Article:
When Moloney didn't throw his best jab, Inoue would pepper him with lightning-quick and powerful right hands. In the moments where Moloney didn't return his hands fast enough to a responsible defensive position, he would be punished by power shots. When Moloney leaned in to initiate his offense, Inoue met him with uppercuts and check hooks. 

Inoue (right) scoring with an uppercut
Photo courtesy of Mikey Williams

And it wasn't just punishing counter shots from Inoue. He exploited gaps in Moloney's glove positioning and consistently landed during combinations, especially second and third shots. He also varied his attack to the body and head expertly, and with a full array of punches. By the fourth round, Moloney, traditionally a front foot fighter, was in retreat. And it soon became a matter of "when" not "if" for Inoue. 

The first knockdown of the fight in the sixth, from a beautiful check left hook, was a warning sign for Moloney. He never saw the shot coming. Although Moloney made it to his feet without an issue, the brutality of Inoue's offense was clearly having an effect. In the seventh round, a perfect counter right hand over an ineffectual jab ended the fight. Moloney looked like he was going to be able to beat the count, but the pain was too much to bear; he was counted out, giving Inoue his 20th win of his career, 17 by stoppage. 

Inoue is as complete of an offensive fighter as there is in the sport today. All of his power punches are knockout weapons. His jab can be piercing. He delights in body punches as much as head shots. He doesn't force his work and he never wastes punches. Everything is purposeful. 

Last year Inoue was tested for perhaps the only real time in his career when he faced former champion Nonito Donaire. Unlike Moloney, who was just good, or even very good, Donaire featured something great: his left hook, one of the best punches in boxing over the past 15 years. He landed that punch in the second round and it destroyed Inoue's right eye socket. Even still, Inoue was able to drop Donaire later in the fight, and had him hurt on several occasions. It's going to take something great, like Donaire's left hook, to beat Inoue. The bantamweight division is currently filled with impressive talents. But there has to be something sublime to get the better of Inoue: a perfect shot or a magnificent counter. Absent a moment of brilliance, I expect Inoue to mow through this, his third division, like he did the other two. He's a truly exceptional fighter.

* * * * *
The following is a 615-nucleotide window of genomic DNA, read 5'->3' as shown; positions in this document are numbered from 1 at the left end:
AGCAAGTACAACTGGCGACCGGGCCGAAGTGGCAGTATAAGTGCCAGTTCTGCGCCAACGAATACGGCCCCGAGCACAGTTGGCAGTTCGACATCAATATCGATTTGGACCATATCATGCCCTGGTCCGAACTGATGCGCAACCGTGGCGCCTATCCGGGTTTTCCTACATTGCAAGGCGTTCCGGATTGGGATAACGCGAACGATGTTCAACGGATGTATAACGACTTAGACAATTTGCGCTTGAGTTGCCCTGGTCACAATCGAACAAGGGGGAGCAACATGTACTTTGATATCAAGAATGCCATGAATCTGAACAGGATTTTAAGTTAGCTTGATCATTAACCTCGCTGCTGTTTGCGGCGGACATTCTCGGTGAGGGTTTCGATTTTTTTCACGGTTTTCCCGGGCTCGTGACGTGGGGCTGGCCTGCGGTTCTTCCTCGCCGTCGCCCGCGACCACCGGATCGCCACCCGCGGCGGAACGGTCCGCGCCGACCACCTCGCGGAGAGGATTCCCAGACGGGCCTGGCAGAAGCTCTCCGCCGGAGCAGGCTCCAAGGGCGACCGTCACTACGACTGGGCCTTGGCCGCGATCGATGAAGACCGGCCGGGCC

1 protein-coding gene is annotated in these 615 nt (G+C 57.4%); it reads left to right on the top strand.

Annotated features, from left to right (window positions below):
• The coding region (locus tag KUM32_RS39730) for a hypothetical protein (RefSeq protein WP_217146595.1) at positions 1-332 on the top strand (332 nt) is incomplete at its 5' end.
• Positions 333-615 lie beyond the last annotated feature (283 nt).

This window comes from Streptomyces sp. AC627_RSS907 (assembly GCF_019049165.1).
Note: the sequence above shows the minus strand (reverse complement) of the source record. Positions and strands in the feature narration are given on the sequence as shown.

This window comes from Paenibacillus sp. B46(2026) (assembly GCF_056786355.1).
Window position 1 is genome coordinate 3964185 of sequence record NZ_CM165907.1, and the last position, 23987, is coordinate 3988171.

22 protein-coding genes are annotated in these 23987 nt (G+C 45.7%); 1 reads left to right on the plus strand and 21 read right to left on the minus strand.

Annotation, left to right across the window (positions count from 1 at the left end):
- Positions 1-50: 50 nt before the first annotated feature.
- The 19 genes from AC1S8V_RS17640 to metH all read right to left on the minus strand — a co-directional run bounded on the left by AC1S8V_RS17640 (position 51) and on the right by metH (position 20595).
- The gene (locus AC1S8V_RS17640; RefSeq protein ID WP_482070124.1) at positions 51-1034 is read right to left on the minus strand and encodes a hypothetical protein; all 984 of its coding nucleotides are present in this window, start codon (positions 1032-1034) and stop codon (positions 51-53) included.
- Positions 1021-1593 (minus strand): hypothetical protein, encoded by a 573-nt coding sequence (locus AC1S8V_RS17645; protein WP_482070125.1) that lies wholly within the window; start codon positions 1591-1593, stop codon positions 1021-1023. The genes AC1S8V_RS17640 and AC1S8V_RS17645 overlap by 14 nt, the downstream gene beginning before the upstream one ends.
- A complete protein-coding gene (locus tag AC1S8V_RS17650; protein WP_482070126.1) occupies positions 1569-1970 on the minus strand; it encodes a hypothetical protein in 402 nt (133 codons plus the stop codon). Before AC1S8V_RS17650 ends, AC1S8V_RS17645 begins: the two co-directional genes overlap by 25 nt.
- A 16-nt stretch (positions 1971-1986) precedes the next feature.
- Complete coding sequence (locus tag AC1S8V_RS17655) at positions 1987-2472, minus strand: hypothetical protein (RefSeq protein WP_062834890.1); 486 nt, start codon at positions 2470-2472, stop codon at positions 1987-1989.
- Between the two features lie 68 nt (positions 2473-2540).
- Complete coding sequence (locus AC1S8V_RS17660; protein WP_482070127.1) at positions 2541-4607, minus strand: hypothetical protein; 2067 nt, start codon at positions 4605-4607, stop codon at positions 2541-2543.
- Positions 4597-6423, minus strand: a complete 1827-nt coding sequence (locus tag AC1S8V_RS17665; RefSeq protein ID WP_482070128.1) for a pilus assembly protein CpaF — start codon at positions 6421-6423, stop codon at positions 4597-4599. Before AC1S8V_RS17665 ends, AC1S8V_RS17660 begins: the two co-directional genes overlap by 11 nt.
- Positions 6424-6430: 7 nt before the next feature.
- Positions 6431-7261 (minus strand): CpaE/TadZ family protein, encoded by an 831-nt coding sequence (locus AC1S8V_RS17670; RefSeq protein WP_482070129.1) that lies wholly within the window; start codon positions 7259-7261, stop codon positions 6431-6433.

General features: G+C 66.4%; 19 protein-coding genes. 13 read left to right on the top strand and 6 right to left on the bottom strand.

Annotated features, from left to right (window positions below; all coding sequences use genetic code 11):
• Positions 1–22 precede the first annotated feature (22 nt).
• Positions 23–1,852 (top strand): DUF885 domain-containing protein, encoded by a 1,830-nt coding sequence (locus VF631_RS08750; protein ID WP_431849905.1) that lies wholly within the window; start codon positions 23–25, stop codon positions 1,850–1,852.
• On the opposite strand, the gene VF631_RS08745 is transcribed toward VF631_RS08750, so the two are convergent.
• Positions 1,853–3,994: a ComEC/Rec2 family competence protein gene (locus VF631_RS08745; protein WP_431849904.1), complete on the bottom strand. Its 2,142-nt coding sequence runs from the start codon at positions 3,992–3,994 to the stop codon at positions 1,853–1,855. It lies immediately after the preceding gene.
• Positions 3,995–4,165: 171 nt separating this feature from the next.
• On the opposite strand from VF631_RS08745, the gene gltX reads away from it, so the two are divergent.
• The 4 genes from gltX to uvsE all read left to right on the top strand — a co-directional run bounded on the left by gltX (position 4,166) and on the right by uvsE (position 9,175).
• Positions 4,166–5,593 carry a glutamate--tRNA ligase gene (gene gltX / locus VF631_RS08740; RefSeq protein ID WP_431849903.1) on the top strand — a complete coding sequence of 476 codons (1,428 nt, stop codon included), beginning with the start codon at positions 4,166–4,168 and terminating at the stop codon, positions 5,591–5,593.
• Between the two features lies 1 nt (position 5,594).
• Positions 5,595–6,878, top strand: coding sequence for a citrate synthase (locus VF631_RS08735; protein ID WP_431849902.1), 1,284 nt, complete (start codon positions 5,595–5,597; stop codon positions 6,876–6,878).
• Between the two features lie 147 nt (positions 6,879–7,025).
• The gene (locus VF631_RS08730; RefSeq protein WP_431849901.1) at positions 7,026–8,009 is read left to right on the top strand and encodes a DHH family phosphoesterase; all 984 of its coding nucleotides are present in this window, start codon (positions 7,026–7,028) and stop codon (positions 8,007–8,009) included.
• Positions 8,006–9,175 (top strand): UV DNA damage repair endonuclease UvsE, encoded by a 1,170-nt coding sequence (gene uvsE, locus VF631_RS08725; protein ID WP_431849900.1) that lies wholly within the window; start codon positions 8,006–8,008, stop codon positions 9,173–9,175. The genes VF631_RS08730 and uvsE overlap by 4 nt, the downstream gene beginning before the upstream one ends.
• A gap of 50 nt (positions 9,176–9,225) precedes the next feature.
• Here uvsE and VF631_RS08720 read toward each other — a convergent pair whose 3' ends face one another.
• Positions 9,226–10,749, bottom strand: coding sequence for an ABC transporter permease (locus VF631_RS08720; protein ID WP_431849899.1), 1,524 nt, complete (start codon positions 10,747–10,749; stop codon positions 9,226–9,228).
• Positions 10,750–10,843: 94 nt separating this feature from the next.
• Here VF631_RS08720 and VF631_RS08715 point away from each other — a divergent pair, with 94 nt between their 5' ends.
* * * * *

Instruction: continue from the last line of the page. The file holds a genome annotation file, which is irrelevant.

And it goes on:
Oleksandr Usyk electrified boxing fans with his run through the cruiserweight World Boxing Super Series and his subsequent knockout of Tony Bellew. With nothing left to prove at cruiserweight, he took the expected step of moving to heavyweight. Due to a last-minute opponent switch for his first fight at the new weight last year, some injuries, and a pandemic-forced delay, Usyk finally faced his first significant test in the division on Saturday, against gatekeeper Dereck Chisora. 

Chisora, a mercurial fighter who has taken inconsistent approaches to training throughout his career, came into this match in excellent shape and determined to cause damage. Stalking Usyk during the first quarter of the match, he landed his fair share of overhand rights and hooks to the body. During the first round especially, Usyk looked uncomfortable with the physicality of the bout, and he took some time to find his way into the fight. Eventually, his sublime angles, footwork and punch placement started to have their desired effect. By the ninth round, Chisora looked like he might be ready to go. 

Usyk gets through with a straight left
Photo courtesy of Mark Robinson

But then a strange thing occurred. Chisora caught a second wind and continued his march forward as if the previous five or six rounds had never happened. Although he never had Usyk seriously hurt, he certainly made him leave the pocket. Usyk spent the majority of the championship rounds on his bike. Yes, he might have won some of them, but it was far from a commanding performance. 

The final scores were all in Usyk's favor, 115-113 (x2) and 117-112, which fairly reflected the fight action. In the post-fight interview Usyk graded himself a three out of ten on his performance and admitted that he fought much of the contest in Chisora's preferred style.